Some 35 million American adults struggle with depression. The World Health Organization projects that by 2030, the amount of disability and life lost due to depression will be greater than that of any other condition, including accidents, war, suicide, cancer, and stroke.
How have we responded to this gathering danger? Our main response has been biomedical, departing from the premise that depression is a chemical imbalance to be corrected with antidepressant medications. Such an intuitive notion sounds reassuring, yet depression's toll has only risen with the ascendance of antidepressants. Perhaps it is time to rethink our approach.
In this spirit, I submit 10 concerning facts, which, taken together, suggest that antidepressants are not an adequate response to the depression epidemic.
1. Between 1996 and 2005, the overall annual rate of antidepressant treatment among persons 6 years and older soared dramatically -- to 1 of every 10 persons in the United States. This translates to 250 million prescriptions a year, with antidepressants the most prescribed drug class for people aged 18 to 45. These statistics evidence staggeringly high antidepressant prescription rates.
2. A recent study found that pharmaceutical companies spent $5 billion on direct-to-consumer advertising on antidepressants in a single year. One reason behind high prescription rates: The customer asks for it by name.
3. Only 20 percent of antidepressant prescriptions are written by psychiatrists -- a huge volume, and certainly the majority of prescriptions, are written by professionals who have little specialized training in mental health.
4. One in six people who receive antidepressants do not have depression, nor do they have any other psychiatric diagnosis. Another large study found that a minority of people who had been told by their clinician that they suffered from depression actually met full criteria for the diagnosis when they were carefully assessed. Nearly 80 percent of this group was prescribed a psychiatric medication. These data show patterns where real-world assessments of depression are cursory and drug prescription verges on the indiscriminate.
5. One of the main selling points of the disease model of depression is that it reduces stigma, yet major scientific reviews have not found that adopting a biological view of depression has increased social acceptance of persons with the condition. Far from it, recent experiments show that presenting depressed people with the idea that they have a chemical imbalance makes them more pessimistic about the future, does not reduce self-blame, and undercuts their view about whether psychological therapy will help.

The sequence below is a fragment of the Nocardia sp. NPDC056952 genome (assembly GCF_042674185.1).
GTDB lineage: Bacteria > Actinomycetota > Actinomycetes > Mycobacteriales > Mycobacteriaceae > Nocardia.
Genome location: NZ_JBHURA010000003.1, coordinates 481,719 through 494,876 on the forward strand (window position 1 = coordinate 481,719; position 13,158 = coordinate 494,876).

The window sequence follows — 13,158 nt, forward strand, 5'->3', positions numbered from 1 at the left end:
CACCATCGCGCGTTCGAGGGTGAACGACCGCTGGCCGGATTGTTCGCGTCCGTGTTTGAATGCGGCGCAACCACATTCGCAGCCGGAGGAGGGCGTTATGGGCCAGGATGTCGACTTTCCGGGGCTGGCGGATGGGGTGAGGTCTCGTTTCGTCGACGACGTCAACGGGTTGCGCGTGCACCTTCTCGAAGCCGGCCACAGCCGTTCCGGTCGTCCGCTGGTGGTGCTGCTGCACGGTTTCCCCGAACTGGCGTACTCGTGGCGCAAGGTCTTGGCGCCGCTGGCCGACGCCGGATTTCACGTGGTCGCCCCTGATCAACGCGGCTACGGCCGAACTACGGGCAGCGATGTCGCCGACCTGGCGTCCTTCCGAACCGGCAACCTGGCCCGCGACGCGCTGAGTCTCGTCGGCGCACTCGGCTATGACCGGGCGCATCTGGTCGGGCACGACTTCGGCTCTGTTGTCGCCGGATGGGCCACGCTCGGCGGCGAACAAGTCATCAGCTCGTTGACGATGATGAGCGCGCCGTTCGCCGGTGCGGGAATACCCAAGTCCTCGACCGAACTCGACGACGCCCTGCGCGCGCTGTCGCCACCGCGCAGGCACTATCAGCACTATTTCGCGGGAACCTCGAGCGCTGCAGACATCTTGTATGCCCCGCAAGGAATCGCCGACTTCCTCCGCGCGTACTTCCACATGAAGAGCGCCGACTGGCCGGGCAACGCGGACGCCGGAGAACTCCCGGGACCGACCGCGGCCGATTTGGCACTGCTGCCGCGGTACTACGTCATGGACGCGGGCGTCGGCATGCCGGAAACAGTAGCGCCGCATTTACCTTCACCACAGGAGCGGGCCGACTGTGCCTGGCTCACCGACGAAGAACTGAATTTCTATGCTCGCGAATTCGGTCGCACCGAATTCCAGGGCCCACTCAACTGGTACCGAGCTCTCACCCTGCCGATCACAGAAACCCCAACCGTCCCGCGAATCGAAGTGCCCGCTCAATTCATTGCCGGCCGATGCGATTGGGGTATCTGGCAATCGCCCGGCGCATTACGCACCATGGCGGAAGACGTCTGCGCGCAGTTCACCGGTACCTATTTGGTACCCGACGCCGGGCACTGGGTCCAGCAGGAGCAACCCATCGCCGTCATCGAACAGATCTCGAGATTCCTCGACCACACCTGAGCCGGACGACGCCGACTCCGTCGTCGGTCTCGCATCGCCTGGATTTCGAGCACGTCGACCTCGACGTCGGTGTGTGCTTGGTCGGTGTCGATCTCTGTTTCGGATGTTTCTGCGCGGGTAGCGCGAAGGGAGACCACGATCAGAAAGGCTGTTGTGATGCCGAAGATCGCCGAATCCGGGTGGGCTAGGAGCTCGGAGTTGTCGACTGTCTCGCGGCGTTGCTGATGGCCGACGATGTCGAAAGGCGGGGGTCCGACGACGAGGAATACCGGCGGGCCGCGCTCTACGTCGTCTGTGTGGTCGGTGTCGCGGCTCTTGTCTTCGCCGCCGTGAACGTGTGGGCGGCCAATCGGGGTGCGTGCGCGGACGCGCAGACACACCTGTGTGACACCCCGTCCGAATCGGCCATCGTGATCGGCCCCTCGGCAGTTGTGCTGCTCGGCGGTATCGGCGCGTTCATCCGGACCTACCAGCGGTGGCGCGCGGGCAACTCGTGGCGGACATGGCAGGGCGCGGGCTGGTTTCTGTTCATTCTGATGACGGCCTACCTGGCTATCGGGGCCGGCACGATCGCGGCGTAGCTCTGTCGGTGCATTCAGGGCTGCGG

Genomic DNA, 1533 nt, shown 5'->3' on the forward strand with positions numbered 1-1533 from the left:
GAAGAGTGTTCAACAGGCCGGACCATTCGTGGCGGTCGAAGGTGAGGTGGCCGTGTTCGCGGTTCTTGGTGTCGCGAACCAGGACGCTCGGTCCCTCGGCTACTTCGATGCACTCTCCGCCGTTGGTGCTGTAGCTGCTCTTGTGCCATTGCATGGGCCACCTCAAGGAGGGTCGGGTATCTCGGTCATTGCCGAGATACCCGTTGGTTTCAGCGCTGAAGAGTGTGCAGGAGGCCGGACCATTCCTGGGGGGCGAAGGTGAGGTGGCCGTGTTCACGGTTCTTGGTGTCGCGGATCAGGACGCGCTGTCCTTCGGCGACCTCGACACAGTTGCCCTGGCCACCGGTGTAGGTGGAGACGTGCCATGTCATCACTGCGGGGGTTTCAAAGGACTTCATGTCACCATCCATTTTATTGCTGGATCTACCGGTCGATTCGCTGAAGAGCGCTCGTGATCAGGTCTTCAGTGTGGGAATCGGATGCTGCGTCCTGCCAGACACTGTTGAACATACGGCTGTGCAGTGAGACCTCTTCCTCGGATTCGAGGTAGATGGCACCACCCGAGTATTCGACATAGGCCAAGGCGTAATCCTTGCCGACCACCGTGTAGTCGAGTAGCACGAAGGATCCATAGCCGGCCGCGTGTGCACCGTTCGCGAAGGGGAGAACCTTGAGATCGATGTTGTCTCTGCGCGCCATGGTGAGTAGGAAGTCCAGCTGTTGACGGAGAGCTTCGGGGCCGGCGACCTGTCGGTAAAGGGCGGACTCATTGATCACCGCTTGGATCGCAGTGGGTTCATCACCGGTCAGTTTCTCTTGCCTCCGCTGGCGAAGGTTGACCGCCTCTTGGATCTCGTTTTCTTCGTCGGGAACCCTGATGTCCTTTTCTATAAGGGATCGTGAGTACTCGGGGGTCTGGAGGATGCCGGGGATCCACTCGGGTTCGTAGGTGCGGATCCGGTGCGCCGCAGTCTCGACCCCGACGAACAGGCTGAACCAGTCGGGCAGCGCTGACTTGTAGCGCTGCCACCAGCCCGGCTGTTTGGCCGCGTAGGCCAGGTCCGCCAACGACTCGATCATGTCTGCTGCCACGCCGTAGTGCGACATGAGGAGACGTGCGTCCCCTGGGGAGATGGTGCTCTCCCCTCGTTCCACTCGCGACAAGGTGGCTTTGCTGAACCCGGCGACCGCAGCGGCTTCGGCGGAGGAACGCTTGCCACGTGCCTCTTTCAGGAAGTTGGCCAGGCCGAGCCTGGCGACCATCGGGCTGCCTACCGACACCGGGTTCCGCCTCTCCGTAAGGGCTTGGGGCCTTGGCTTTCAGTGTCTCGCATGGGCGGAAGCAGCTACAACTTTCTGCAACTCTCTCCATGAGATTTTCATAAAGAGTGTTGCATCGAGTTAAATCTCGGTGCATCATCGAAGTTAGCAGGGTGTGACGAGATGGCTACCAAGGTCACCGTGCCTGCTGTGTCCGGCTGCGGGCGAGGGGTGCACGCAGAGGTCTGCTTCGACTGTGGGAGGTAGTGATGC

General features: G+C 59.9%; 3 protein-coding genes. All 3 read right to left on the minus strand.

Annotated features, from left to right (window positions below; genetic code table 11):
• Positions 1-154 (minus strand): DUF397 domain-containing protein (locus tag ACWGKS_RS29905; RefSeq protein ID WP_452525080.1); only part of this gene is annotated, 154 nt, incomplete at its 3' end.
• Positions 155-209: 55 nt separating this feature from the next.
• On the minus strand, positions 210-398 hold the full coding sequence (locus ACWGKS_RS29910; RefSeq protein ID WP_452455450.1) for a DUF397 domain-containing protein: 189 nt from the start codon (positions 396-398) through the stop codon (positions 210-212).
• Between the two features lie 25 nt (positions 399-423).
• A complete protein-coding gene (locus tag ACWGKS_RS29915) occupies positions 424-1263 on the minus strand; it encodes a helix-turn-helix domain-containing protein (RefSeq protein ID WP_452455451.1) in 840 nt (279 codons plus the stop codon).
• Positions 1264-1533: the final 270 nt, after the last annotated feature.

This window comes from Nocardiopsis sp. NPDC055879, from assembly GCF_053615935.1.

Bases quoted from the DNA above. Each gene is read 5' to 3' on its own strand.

6. When FDA clinical trial data are aggregated, antidepressants do outperform placebo pills for people who have severe depression, but there is minimal benefit for mild or moderate depression. Although this result has been reported in major news outlets, the average person continues to be unaware of the modest efficacy of antidepressants for mild to moderate depression.
7. Large reviews show that the efficacy of antidepressants for depression is lower in children and adolescents than it is for adults.Despite this data, national surveys show large increases in the number of children being prescribed antidepressants. In fact, a national sample of children found that over half of children treated for depression received antidepressants.
8. No data demonstrate increases in the clinical efficacy of antidepressants over time. Despite the fact that 26 different antidepressants have been brought to market since imipramine was developed in the 1950s, contemporary antidepressants work about as well as imipramine!
9. According to the largest antidepressant effectiveness study ever conducted, the Sequenced Treatment Alternatives to Relieve Depression (STAR*D) study, the majority of depressed patients do not experience long-term remission with antidepressant treatment.
10. As reported by the New York Times and industry sources, pharmaceutical companies have radically scaled back on antidepressant drug development. With few prospects in the pipeline, a breakthrough antidepressant is unlikely to be forthcoming anytime soon.
These are troubling facts. But what to do? Should everyone pour out their pill bottles? Absolutely not.
Antidepressants have had a role to play in the treatment of depression and they should continue to play a role. But the data suggests that we have been expecting far too much. In fact, when it comes to pondering solutions for depression, we've mostly been listening to Prozac. And all this listening has not produced a convincing answer.
We can no longer afford to allow antidepressants to be our sole response to the raging depression epidemic. We must pursue a broader range of solutions.